Beneficial bacteria could help prevent breast cancer in the future. [Photo: Bigstock]

Beneficial bacteria could protect against breast cancer

30 June, 2016

Natural Health News — Bacteria that have the potential to encourage breast cancer growth are present in the breasts of cancer patients, while beneficial bacteria are more abundant in healthy breasts, where they may actually be protecting women from cancer, according to new research.

These findings may lead ultimately to the use of probiotics to protect women against breast cancer. The research is published in Applied and Environmental Microbiology.

In the small investigative study, lead researcher Gregor Reid, PhD, and his colleagues obtained breast tissues from 58 women who were undergoing lumpectomies or mastectomies for either benign (13 women) or cancerous (45 women) tumours, as well as from 23 healthy women who had undergone breast reductions or enhancements.

They used DNA sequencing to identify bacteria from the tissues, and culturing to confirm that the organisms were alive.

What you need to know

» A new study suggests that bacteria in breast tissue may hold the key to whether a woman develops breast cancer or not.

» The results are not conclusive but they are interesting since the researchers found specific types of unfriendly bacteria in breast tissue seem to correlate with a woman’s  risk of developing breast cancer.

» Conversely women with healthy breast tissue had predominantly strains of bacteria know to have anti-cancer effects in their tissue.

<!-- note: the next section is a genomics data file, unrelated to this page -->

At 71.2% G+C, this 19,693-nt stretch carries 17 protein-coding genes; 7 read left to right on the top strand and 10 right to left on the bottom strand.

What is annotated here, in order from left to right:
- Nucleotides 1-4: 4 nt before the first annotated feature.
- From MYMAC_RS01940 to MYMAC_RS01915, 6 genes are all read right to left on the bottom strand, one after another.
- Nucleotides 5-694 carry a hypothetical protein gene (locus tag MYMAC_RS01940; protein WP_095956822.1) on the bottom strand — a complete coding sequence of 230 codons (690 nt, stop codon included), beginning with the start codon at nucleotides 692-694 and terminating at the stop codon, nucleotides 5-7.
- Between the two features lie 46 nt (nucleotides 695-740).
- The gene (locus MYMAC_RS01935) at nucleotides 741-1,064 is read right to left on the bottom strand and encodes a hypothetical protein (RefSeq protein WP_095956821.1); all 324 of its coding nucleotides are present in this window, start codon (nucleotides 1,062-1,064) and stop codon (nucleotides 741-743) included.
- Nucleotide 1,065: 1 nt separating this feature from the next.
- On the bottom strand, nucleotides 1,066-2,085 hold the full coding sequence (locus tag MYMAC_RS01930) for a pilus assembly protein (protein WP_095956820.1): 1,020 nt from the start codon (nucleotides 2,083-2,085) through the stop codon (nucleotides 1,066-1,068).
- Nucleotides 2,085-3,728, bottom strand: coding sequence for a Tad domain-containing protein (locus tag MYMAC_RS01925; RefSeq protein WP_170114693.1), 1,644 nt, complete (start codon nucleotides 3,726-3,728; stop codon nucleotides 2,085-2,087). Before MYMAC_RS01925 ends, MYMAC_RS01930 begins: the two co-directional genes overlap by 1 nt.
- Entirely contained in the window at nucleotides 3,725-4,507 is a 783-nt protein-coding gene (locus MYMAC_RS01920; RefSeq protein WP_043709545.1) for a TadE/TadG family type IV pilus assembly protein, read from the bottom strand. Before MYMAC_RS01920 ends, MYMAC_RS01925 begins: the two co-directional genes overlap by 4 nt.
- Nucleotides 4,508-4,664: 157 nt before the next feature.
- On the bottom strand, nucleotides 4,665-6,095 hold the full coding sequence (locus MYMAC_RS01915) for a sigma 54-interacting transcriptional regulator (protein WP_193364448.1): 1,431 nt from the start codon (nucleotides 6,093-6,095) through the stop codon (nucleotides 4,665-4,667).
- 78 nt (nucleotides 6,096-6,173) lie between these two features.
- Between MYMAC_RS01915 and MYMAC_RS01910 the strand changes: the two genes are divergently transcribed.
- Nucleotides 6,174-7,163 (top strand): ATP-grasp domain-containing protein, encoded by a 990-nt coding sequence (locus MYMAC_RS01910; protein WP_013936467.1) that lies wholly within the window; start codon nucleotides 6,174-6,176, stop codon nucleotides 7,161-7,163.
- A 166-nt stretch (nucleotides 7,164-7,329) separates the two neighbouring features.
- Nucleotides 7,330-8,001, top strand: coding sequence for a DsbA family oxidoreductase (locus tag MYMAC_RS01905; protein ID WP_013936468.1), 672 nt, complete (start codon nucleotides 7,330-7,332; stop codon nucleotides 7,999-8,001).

» More study is needed to fully understand the results, but this small study potentially points the way towards new preventative strategies.

Women with breast cancer had elevated levels of Escherichia coli and Staphylococcus epidermidis, bacteria which have been shown to induce double-stranded breaks in DNA in HeLa cells (cultured human cells).

“Double-strand breaks are the most detrimental type of DNA damage and are caused by genotoxins, reactive oxygen species, and ionising radiation,” the investigators write. The body’s repair mechanism for such breaks is highly error prone, and such errors can lead to cancer’s development.

Conversely, Lactobacillus and Streptococcus, considered to be health-promoting bacteria, were more prevalent in healthy breasts than in cancerous ones.

Both types of bacteria have anticarcinogenic properties. For example, natural killer cells are critical to controlling growth of tumours, and a low level of these immune cells is associated with increased incidence of breast cancer. Streptococcus thermophilus produces anti-oxidants that neutralize reactive oxygen species, which can cause DNA damage, and thus, cancer.

Could supplements help?

The motivation for the research was the knowledge that breast cancer decreases with breast feeding, said Reid. “Since human milk contains beneficial bacteria, we wondered if they might be playing a role in lowering the risk of cancer. Or, could other bacterial types influence cancer formation in the mammary gland in women who had never lactated? To even explore the question, we needed first to show that bacteria are indeed present in breast tissue.”

But lactation might not even be necessary to improve the bacterial flora of breasts. “Colleagues in Spain have shown that probiotic lactobacilli ingested by women can reach the mammary gland,” said Reid.

“Combined with our work, this raises the question, should women, especially those at risk for breast cancer, take probiotic lactobacilli to increase the proportion of beneficial bacteria in the breast? To date, researchers have not even considered such questions, and indeed some have balked at there being any link between bacteria and breast cancer or health.”

Antibiotics targeting bacteria that abet cancer might be another option for improving breast cancer management, said Reid.

In any case, something keeps bacteria in check on and in the breasts, as it does throughout the rest of the body, said Reid. “What if that something was other bacteria – in conjunction with the host immune system? We haven’t answered this question, but it behoves experts in the field to now consider the potential.”